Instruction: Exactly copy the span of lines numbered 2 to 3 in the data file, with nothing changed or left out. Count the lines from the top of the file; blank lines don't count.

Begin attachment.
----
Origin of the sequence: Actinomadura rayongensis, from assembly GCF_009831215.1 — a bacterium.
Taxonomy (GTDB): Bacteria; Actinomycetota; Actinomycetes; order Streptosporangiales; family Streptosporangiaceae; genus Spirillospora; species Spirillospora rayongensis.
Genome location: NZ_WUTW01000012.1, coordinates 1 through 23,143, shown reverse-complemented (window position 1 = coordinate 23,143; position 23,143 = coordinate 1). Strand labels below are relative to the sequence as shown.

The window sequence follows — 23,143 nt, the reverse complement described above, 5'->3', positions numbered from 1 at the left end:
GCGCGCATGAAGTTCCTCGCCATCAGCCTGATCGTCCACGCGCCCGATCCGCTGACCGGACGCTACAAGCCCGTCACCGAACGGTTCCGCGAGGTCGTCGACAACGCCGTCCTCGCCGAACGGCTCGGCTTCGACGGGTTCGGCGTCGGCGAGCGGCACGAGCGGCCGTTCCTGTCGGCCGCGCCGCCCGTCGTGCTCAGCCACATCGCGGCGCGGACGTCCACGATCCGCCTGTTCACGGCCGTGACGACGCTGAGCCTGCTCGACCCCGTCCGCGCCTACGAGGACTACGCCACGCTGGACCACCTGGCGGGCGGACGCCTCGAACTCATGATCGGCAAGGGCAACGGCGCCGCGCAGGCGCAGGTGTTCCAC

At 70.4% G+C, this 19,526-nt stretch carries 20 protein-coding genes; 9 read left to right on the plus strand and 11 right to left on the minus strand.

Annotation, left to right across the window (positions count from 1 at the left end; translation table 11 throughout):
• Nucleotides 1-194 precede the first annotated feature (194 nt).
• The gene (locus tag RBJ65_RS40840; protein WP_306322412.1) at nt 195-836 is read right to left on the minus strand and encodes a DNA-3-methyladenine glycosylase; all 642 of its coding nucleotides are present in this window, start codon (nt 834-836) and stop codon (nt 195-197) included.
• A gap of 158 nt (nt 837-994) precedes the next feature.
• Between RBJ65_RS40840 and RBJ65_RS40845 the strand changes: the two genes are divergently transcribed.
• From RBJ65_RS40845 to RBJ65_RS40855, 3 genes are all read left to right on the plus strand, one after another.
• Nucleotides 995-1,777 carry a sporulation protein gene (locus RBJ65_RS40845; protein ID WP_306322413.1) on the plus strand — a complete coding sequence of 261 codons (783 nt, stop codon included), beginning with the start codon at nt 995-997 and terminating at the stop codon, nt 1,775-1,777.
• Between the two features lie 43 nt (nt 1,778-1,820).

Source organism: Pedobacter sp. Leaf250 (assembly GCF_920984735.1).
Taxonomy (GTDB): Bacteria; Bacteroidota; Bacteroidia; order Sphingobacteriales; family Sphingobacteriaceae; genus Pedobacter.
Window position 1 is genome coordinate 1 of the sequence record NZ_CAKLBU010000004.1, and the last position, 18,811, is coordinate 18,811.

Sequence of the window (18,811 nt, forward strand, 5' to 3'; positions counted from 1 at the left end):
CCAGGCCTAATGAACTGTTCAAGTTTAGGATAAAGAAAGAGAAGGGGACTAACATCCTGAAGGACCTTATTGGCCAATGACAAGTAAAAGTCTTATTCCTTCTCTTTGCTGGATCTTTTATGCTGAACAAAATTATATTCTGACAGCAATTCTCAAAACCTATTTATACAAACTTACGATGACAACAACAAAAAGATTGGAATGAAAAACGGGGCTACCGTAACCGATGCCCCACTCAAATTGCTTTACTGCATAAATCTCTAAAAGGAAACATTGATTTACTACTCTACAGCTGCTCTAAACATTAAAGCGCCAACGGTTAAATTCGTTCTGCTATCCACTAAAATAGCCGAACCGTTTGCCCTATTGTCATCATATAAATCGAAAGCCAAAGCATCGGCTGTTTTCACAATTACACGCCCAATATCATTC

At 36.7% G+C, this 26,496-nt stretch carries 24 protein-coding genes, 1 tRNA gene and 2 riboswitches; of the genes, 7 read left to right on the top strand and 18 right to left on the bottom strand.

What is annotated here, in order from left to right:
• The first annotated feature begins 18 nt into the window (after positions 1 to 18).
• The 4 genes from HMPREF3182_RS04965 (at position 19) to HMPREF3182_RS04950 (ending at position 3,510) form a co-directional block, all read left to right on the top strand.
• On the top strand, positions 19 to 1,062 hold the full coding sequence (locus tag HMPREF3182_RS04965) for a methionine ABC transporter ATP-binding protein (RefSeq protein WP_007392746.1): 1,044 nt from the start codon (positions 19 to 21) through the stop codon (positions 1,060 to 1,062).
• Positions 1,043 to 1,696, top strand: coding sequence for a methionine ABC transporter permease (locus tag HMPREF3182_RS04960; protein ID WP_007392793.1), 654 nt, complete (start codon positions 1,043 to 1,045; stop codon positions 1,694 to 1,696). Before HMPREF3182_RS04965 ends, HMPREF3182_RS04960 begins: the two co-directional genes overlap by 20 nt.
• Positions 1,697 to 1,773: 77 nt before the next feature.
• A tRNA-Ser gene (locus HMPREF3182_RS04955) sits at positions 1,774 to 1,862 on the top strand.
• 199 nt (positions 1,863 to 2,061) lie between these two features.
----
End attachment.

Taxonomy (GTDB): Bacteria; Actinomycetota; Actinomycetes; order Streptosporangiales; family Streptosporangiaceae; genus Spirillospora; species Spirillospora rayongensis.
Genome location: NZ_WUTW01000012.1, coordinates 1 through 23,143, shown reverse-complemented (window position 1 = coordinate 23,143; position 23,143 = coordinate 1). Strand labels below are relative to the sequence as shown.